banner watch listen bbc sport watch listen
Skip to main content Text Only version of this page
BBC
Home
TV
Radio
Talk
Where I Live
A-Z Index
| Help
---------------
---------------
---------------
---------------
Languages
Hindi
Urdu
 
BBC News
BBC Weather
BBC Sport Academy
Last Updated:  Wednesday, 5 February, 2003, 18:25 GMT
Zimbabwe make boycott threat
The Zimbabwe Cricket Union (ZCU) has thrown World Cup preparations into further disarray by saying it will not play pool matches in South Africa if teams refuse to play in Harare and Bulawayo.

The International Cricket Council (ICC) could make a ruling on Thursday allowing England to pull out of their match in Harare.

Australia have similar reservations of playing in Bulawayo.

Now, the ZCU has thrown yet another spanner in the works.

Its chairman Peter Chingoka said: "Certainly we will not be playing any of our six group matches outside the country."

"We will only go to South Africa for the Super Six stage, and if there is to be any other directive then we will use every channel until justice prevails.

Peter Chinogka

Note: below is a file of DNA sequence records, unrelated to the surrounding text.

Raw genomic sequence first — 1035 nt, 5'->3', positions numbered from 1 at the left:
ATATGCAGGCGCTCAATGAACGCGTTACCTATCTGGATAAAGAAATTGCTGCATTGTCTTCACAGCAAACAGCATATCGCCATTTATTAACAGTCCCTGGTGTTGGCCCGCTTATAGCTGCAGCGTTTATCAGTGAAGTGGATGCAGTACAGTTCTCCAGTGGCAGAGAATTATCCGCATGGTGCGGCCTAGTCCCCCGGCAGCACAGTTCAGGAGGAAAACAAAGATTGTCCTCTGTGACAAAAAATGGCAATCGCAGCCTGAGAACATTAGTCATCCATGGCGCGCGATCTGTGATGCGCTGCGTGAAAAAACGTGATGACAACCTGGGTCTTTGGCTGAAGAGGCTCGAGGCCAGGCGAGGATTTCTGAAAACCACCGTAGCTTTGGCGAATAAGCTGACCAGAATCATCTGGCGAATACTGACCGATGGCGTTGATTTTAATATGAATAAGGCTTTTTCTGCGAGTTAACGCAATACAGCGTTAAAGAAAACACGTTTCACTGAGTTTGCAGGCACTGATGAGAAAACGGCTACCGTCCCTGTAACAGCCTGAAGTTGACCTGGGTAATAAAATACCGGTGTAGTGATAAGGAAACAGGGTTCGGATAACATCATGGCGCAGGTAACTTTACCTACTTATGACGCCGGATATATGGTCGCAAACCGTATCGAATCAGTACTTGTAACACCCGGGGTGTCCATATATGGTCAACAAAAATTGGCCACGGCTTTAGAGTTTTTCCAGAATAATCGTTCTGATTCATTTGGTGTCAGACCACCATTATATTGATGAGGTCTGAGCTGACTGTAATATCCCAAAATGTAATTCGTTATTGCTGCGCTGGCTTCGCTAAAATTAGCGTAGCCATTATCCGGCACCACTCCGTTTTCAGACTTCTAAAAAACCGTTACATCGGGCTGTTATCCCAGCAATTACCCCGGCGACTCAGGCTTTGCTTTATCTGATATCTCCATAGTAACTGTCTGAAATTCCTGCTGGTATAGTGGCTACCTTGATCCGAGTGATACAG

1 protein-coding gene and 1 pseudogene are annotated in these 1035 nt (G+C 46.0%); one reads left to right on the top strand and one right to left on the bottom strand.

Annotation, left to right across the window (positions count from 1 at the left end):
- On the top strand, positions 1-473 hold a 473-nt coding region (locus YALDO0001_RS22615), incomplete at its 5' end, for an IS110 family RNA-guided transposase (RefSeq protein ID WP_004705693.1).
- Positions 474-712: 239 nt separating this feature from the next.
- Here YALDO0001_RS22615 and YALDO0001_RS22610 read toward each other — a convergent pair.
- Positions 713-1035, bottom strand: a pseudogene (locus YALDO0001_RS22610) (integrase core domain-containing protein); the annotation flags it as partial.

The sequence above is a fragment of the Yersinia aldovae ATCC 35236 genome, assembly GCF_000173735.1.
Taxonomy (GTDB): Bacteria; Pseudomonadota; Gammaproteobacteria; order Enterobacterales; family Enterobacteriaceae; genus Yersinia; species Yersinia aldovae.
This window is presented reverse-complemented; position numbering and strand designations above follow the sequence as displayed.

Chingoka's stance puts more pressure on the ICC

"Zimbabwe was given the rights to host six group matches, and all the teams must honour contractual obligations of the tournament by fulfilling those matches.

"We have steered away from political and moral issues to stick to the issue of safety and security for the players and officials.

"There have been security delegations from the ICC, who have expressed satisfaction at our security modalities for the World Cup."

Chingoka added there had been no fresh evidence that the security situation in Zimbabwe has deteriorated since the last security visits.

But that argument was countered by Roy Bennett of Zimbabwe's Movement of Democratic Change.

Fear of deaths

He told BBC Radio Five Live that "people opposed to president Robert Mugabe would be killed" if cricket was staged in Harare and Bulawayo.

At Cape Town on Thursday afternoon, the ICC's technical committee will meet to decide whether to uphold England's request to move their Zimbabwe fixture.

Should the England submission be knocked back, they will have three hours to lodge an appeal, which they almost certainly will.

By the same token, the Zimbabwe Cricket Union is entitled to challenge any decision to shift the contest.



Links to more Zimbabwe stories


 

ALSO IN THIS SECTION

Daily e-mail | Sport on mobiles/PDAs


Back to top

World Cup | Fixtures & Results | Scorecards | Tables & Averages | Team Pages | History | Have Your Say Photo Galleries | Test Match Special
Northern Ireland | Scotland | Wales
BBC Sport Academy >> | BBC News >> | BBC Weather >>
News sources | Privacy & Cookies Policy | Contact us